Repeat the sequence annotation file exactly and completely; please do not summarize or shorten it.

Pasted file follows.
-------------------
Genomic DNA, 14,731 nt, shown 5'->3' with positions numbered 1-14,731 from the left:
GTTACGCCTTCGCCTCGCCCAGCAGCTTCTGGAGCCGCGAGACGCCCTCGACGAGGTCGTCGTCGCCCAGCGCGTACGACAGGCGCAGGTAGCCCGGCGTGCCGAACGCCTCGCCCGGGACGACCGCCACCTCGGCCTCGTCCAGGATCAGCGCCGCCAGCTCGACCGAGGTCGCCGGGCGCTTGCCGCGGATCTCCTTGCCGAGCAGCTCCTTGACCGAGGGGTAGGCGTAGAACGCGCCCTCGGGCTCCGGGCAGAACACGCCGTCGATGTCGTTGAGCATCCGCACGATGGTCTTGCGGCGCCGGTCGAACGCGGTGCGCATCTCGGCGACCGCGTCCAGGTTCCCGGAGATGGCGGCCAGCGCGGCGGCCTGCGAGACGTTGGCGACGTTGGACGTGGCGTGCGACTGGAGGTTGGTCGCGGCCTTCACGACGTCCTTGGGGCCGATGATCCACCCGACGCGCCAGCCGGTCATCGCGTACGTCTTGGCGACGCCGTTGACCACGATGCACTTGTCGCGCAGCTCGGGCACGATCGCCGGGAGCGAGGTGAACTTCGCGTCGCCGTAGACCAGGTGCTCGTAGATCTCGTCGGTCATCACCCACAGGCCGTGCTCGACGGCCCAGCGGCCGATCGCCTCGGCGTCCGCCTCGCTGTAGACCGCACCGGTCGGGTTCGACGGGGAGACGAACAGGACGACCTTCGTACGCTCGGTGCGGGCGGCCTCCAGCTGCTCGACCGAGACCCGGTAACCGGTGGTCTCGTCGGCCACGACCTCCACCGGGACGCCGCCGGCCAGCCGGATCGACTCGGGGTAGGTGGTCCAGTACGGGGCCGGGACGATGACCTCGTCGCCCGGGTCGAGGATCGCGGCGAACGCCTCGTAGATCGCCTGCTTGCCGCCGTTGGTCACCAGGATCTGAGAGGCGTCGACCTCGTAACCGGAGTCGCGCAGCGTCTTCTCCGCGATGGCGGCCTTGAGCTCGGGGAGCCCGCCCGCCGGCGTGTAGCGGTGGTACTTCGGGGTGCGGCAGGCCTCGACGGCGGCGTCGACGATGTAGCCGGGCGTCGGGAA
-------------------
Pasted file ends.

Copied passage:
Genomic DNA, 14,731 nt, shown 5'->3' with positions numbered 1-14,731 from the left:
GTTACGCCTTCGCCTCGCCCAGCAGCTTCTGGAGCCGCGAGACGCCCTCGACGAGGTCGTCGTCGCCCAGCGCGTACGACAGGCGCAGGTAGCCCGGCGTGCCGAACGCCTCGCCCGGGACGACCGCCACCTCGGCCTCGTCCAGGATCAGCGCCGCCAGCTCGACCGAGGTCGCCGGGCGCTTGCCGCGGATCTCCTTGCCGAGCAGCTCCTTGACCGAGGGGTAGGCGTAGAACGCGCCCTCGGGCTCCGGGCAGAACACGCCGTCGATGTCGTTGAGCATCCGCACGATGGTCTTGCGGCGCCGGTCGAACGCGGTGCGCATCTCGGCGACCGCGTCCAGGTTCCCGGAGATGGCGGCCAGCGCGGCGGCCTGCGAGACGTTGGCGACGTTGGACGTGGCGTGCGACTGGAGGTTGGTCGCGGCCTTCACGACGTCCTTGGGGCCGATGATCCACCCGACGCGCCAGCCGGTCATCGCGTACGTCTTGGCGACGCCGTTGACCACGATGCACTTGTCGCGCAGCTCGGGCACGATCGCCGGGAGCGAGGTGAACTTCGCGTCGCCGTAGACCAGGTGCTCGTAGATCTCGTCGGTCATCACCCACAGGCCGTGCTCGACGGCCCAGCGGCCGATCGCCTCGGCGTCCGCCTCGCTGTAGACCGCACCGGTCGGGTTCGACGGGGAGACGAACAGGACGACCTTCGTACGCTCGGTGCGGGCGGCCTCCAGCTGCTCGACCGAGACCCGGTAACCGGTGGTCTCGTCGGCCACGACCTCCACCGGGACGCCGCCGGCCAGCCGGATCGACTCGGGGTAGGTGGTCCAGTACGGGGCCGGGACGATGACCTCGTCGCCCGGGTCGAGGATCGCGGCGAACGCCTCGTAGATCGCCTGCTTGCCGCCGTTGGTCACCAGGATCTGAGAGGCGTCGACCTCGTAACCGGAGTCGCGCAGCGTCTTCTCCGCGATGGCGGCCTTGAGCTCGGGGAGCCCGCCCGCCGGCGTGTAGCGGTGGTACTTCGGGGTGCGGCAGGCCTCGACGGCGGCGTCGACGATGTAGCCGGGCGTCGGGAA